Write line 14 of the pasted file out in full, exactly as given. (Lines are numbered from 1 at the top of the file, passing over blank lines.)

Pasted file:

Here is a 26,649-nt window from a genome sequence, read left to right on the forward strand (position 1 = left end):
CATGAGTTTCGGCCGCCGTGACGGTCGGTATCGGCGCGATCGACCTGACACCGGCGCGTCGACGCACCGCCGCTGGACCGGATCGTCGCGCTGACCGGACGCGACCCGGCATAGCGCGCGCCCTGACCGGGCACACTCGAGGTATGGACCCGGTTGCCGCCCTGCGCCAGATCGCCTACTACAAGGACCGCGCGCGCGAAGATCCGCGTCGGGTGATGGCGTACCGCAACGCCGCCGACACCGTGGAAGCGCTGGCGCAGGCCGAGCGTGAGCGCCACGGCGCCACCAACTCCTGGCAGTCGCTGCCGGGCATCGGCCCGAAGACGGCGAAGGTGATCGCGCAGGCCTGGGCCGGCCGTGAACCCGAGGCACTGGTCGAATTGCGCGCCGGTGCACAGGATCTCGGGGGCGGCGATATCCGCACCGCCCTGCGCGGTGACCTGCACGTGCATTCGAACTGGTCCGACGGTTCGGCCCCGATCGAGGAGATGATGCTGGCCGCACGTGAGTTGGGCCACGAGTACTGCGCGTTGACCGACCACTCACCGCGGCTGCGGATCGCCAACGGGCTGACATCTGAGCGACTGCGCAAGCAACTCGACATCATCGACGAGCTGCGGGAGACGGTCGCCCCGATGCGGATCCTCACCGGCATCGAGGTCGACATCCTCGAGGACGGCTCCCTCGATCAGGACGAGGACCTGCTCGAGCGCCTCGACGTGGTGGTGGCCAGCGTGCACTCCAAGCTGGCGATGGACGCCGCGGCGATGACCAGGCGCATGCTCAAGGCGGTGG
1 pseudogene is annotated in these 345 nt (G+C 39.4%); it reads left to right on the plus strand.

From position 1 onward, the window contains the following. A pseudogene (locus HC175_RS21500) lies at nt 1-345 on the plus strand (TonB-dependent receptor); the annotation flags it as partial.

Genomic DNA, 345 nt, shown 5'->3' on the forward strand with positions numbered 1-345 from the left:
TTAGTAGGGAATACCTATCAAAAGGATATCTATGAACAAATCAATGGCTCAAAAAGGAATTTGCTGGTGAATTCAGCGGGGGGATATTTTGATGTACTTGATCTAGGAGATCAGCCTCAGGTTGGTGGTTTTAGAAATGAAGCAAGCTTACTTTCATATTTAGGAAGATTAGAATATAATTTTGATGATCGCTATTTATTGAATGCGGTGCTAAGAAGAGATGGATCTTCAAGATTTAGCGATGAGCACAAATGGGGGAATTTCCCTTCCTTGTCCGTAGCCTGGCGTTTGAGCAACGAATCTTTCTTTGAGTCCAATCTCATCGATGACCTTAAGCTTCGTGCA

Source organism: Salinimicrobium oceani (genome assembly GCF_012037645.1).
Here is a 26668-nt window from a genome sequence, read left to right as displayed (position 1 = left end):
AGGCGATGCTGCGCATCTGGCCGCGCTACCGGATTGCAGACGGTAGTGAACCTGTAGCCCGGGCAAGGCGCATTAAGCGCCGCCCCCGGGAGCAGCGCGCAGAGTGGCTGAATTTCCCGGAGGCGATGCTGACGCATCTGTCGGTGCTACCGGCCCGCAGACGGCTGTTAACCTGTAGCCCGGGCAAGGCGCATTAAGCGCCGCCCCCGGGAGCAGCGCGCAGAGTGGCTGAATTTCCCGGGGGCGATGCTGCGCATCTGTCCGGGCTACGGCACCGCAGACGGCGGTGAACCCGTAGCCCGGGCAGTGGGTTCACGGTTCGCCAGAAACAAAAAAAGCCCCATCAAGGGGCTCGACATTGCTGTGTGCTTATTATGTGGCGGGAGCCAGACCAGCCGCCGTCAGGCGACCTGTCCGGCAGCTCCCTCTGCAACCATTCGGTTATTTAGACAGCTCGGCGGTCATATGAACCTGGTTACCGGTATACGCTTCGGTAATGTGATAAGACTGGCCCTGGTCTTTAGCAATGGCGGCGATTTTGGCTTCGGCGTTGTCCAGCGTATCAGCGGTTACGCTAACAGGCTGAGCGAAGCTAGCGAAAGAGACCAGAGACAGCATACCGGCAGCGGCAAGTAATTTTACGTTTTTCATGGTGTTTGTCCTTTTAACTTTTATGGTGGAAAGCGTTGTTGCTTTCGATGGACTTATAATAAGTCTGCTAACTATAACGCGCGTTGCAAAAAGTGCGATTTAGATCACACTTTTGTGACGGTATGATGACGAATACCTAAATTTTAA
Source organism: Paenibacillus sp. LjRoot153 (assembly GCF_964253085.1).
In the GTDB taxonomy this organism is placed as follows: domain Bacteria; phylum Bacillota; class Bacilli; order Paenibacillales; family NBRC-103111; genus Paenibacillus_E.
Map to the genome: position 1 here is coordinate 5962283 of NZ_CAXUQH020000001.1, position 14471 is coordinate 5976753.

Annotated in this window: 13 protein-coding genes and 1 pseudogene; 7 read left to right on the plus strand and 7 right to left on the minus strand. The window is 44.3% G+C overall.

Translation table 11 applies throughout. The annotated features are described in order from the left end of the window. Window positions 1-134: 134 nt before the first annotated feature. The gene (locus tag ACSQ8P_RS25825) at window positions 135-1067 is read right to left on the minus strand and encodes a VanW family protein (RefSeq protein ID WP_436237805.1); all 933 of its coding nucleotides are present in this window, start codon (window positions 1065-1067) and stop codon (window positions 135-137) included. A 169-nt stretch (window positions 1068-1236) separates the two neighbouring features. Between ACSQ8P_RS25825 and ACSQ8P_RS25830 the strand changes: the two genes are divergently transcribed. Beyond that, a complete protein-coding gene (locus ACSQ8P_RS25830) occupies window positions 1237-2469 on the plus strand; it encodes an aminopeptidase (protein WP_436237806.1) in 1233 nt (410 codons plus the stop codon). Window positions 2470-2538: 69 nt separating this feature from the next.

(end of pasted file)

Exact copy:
Translation table 11 applies throughout. The annotated features are described in order from the left end of the window. Window positions 1-134: 134 nt before the first annotated feature. The gene (locus tag ACSQ8P_RS25825) at window positions 135-1067 is read right to left on the minus strand and encodes a VanW family protein (RefSeq protein ID WP_436237805.1); all 933 of its coding nucleotides are present in this window, start codon (window positions 1065-1067) and stop codon (window positions 135-137) included. A 169-nt stretch (window positions 1068-1236) separates the two neighbouring features. Between ACSQ8P_RS25825 and ACSQ8P_RS25830 the strand changes: the two genes are divergently transcribed. Beyond that, a complete protein-coding gene (locus ACSQ8P_RS25830) occupies window positions 1237-2469 on the plus strand; it encodes an aminopeptidase (protein WP_436237806.1) in 1233 nt (410 codons plus the stop codon). Window positions 2470-2538: 69 nt separating this feature from the next.